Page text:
Why Stacked Solar Cells Could Be the Future of Solar

The combination of three new technologies to produce stacked solar cells could be the solution the solar industry has been looking for, namely a much more cost-competitive cost per kWh that would no longer necessitate the use of incentives to drive sales. The combination of these three technologies can produce solar cells for 1/2 the cost with double the efficiency. Here are the technologies involved:

Black Solar Cells

A new coating will trap 99.7% of the available light - including light during mornings, evenings, cloudy days, as well as the light during winter. For more information about this technology read our article on black solar cells.

Stacked Solar Cells

Current solar technology only uses light from the lower end of the spectrum. Stacked solar cells consist of layers that produce electricity from the full spectrum light received.

The easiest way to think of it is by picturing two panels stacked on top of each other — only neither is getting in the other's way. The following picture illustrates the technology pretty well:

The image on the left shows how a top-of-the-line monocrystalline solar cell works. It's able to convert 17% to 18% of the sun's light into electricity.

The one on the right shows the Natcore stacked solar cell design, in which each layer is specifically engineered to absorb a different part of the natural light spectrum — something never before accomplished.

And because it's capable of harnessing power from other areas of the light spectrum, it's capable of boosting the electrical output to more than 33%.

Changing How Stacked Solar Cells Are Made

While the two previous technologies are impressive, the real money maker is the simplified manufacturing process that makes it possible to produce these new stacked solar cells at a fraction of the cost of normal solar cells.

Natcore (a US company listed on the Toronto exchange) was formed to exploit technology, licensed from Rice University, that enables the controlled deposition of silicon dioxide and mixed silicon oxides onto a substrate from an aqueous solution at ambient temperatures and pressures. That technology is known as liquid phase deposition (LPD). Natcore is the exclusive licensee.

Silicon dioxide, or silica, is a fundamental building block in semiconductors, fiber optics and solar cells. It is an absolutely essential element in all these applications. It is currently deposited onto silicon through a process called thermal oxide growth.

Traditional solar cell manufacture involves an expensive chemical vapor deposition (CVD) method. CVD uses complicated, multi-million-dollar vacuum furnaces to grow the necessary anti-reflective (AR) thin-film coating on a silicon substrate. CVD also uses highly toxic and flammable silane and other dangerous chemicals, and requires silicon wafers of sufficient thickness to withstand the high-temperature firing. Thinner wafers often warp in this harsh environment.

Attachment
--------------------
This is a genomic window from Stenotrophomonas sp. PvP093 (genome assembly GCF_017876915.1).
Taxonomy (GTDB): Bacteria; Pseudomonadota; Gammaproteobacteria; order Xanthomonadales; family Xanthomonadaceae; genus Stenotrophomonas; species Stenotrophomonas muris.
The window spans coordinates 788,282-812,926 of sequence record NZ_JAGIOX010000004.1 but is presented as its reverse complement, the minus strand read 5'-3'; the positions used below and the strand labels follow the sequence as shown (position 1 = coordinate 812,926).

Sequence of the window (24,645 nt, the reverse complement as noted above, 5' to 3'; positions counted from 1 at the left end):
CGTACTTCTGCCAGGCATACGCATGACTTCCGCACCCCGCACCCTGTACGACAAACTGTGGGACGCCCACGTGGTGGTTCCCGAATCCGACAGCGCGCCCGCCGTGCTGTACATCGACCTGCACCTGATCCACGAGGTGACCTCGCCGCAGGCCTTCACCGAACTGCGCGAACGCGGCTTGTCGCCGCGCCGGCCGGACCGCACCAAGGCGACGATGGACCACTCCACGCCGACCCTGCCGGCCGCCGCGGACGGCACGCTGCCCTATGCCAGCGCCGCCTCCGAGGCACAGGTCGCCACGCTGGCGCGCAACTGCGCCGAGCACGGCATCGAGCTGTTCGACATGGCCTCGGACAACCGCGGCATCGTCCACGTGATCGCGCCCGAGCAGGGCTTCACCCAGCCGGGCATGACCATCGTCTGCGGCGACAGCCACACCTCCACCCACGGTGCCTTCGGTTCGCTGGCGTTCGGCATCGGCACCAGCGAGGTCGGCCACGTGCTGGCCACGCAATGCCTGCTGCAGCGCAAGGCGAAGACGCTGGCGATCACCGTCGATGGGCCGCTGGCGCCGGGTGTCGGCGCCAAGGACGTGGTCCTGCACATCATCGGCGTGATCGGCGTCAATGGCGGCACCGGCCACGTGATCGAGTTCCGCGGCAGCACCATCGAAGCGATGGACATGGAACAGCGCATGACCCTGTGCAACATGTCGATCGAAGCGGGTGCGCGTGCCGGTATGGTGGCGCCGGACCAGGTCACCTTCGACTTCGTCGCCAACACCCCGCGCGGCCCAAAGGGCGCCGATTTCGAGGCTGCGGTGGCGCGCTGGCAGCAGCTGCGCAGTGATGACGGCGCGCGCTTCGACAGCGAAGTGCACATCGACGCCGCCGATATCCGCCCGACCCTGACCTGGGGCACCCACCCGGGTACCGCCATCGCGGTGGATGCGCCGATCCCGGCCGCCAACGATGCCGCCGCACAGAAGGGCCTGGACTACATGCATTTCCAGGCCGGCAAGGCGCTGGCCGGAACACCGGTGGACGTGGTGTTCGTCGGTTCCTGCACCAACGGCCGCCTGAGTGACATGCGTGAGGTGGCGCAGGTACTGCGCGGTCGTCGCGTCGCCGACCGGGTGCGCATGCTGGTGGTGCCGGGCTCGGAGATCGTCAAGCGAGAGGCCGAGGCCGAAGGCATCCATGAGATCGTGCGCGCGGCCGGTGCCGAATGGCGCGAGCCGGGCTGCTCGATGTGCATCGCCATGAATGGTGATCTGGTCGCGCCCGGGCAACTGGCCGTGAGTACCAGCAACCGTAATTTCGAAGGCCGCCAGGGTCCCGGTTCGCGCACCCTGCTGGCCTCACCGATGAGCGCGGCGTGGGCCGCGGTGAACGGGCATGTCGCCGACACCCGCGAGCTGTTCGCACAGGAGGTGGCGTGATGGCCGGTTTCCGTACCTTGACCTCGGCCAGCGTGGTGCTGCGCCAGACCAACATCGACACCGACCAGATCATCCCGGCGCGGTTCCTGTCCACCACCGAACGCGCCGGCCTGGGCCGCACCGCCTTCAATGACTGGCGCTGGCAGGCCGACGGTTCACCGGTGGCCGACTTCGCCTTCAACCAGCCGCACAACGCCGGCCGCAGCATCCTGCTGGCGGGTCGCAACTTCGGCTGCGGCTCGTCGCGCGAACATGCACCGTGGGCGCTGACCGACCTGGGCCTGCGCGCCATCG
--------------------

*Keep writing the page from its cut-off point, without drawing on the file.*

Conversely, Natcore offers a liquid phase deposition (LPD), or wet chemistry, process that grows the AR coating in a relatively mild chemical bath at ambient temperatures. It uses low-cost equipment. It eradicates the need for silane and dramatically reduces energy requirements. By allowing for much thinner silicon wafers, it can lower silicon usage by more than 40%. It also enables the development of advanced materials and devices that would be destroyed during the standard thermal oxide growth process.
Moreover, LPD can utilize the waste materials from the initial production of the silicon wafers. And the effluents from the LPD process can be recycled or can be mixed with lime and sold to cement manufacturers for use in their production process.

LPD represents a potential breakthrough in cost that could spawn dramatic growth not only in solar energy but in other important markets as well. Natcore's LPD process has been independently tested and validated in an industrial laboratory setting at Battelle Memorial Institute, one of America's most respected laboratories.

The technology is now ready to be tailored to specific applications. And while it has many exciting potential application, Natcore is currently focusing on the area where it will have the greatest impact: solar energy.

Natcore does not plan to manufacture solar cells. Instead, the company plans to sell materials, deposition systems and licenses based on their stacked cell, LPD and black solar cell technology to companies that do so.

Because the AR coating is the final step in solar cell manufacturing prior to contact formation, and because the LPD process will utilize simple, low-cost tubs and a proprietary cartridge system, it is expected that Natcore's process will fold easily into virtually any silicon cell production plant.

Natcore, working with Hunan TLZ Solar Technology Ltd. in China has successfully tested the use of their LPD technology in the manufacture of existing solar cells and is working on the next phase of building up to the stacked solar cells.

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